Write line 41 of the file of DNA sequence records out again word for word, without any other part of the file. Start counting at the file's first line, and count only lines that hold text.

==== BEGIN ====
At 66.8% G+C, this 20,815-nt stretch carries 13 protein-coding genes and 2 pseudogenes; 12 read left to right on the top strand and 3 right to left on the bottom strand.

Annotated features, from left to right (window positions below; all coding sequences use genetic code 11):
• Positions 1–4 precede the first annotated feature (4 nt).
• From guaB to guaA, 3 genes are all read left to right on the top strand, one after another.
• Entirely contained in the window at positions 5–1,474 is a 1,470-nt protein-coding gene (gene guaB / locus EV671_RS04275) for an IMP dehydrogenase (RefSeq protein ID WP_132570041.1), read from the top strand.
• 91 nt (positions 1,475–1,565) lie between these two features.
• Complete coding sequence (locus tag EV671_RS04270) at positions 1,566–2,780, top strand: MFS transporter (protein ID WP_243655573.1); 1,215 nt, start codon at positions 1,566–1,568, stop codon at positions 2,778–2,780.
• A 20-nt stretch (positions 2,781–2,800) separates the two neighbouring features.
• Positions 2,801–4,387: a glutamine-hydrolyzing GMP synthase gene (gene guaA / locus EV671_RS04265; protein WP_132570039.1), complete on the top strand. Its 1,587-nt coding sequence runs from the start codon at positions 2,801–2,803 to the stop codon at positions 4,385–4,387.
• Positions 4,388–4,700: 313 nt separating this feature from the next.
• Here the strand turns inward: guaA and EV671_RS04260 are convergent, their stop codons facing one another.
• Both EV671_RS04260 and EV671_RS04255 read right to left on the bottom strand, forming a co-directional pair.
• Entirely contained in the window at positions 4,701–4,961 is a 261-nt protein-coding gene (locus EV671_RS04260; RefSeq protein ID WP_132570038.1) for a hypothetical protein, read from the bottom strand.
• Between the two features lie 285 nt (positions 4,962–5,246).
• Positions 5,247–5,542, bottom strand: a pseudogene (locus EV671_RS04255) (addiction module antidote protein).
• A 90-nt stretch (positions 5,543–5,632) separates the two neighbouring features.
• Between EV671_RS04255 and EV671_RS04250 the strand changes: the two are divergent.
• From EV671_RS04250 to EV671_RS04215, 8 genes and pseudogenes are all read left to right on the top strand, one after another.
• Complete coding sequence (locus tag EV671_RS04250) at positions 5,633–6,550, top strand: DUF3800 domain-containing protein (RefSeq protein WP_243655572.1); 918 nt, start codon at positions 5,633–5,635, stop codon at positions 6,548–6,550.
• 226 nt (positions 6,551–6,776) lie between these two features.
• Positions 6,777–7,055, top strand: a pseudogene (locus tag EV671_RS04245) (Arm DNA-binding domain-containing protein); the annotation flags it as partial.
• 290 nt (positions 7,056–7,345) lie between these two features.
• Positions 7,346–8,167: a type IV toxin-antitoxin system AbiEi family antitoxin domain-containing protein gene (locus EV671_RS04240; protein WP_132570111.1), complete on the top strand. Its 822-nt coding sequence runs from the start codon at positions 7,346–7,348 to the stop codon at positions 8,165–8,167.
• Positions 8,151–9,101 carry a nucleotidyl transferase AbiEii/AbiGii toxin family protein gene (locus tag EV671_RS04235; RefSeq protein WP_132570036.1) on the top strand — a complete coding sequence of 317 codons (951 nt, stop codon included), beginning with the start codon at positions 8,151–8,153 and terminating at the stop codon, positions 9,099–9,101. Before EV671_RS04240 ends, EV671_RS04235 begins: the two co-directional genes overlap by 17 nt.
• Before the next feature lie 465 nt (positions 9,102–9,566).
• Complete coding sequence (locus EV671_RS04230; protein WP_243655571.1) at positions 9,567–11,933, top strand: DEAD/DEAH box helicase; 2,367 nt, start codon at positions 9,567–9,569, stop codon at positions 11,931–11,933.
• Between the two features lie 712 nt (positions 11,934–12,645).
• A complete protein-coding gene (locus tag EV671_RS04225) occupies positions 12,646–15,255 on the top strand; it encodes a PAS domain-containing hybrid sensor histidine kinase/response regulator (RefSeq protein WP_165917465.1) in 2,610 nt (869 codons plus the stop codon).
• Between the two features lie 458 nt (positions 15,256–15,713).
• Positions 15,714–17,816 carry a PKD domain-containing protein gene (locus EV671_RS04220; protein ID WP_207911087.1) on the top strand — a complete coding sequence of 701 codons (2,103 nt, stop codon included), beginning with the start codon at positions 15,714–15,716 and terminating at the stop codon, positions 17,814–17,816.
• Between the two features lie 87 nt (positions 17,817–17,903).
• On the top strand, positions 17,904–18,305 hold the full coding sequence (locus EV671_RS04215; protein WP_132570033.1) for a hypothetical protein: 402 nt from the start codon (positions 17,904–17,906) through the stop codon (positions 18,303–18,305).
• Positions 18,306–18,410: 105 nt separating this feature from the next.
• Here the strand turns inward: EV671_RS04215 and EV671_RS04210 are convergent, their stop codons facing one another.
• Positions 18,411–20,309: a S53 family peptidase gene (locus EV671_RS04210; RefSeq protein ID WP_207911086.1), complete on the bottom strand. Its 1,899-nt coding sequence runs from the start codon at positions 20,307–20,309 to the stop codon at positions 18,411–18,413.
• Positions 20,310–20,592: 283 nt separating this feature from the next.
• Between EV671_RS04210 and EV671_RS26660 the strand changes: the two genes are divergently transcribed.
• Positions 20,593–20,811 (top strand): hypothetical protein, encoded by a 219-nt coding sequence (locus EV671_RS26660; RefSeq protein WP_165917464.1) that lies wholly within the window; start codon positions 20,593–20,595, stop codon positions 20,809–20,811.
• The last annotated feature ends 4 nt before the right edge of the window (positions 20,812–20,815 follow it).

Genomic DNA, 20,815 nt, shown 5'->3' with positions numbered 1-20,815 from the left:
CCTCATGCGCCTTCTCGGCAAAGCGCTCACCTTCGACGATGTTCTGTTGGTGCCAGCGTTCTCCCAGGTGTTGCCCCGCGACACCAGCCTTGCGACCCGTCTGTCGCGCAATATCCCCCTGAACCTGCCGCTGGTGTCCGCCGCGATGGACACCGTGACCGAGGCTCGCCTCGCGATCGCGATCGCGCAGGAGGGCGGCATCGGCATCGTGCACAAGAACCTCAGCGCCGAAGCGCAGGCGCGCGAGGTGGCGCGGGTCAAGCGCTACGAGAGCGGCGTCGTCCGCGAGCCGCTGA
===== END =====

CCTCATGCGCCTTCTCGGCAAAGCGCTCACCTTCGACGATGTTCTGTTGGTGCCAGCGTTCTCCCAGGTGTTGCCCCGCGACACCAGCCTTGCGACCCGTCTGTCGCGCAATATCCCCCTGAACCTGCCGCTGGTGTCCGCCGCGATGGACACCGTGACCGAGGCTCGCCTCGCGATCGCGATCGCGCAGGAGGGCGGCATCGGCATCGTGCACAAGAACCTCAGCGCCGAAGCGCAGGCGCGCGAGGTGGCGCGGGTCAAGCGCTACGAGAGCGGCGTCGTCCGCGAGCCGCTGA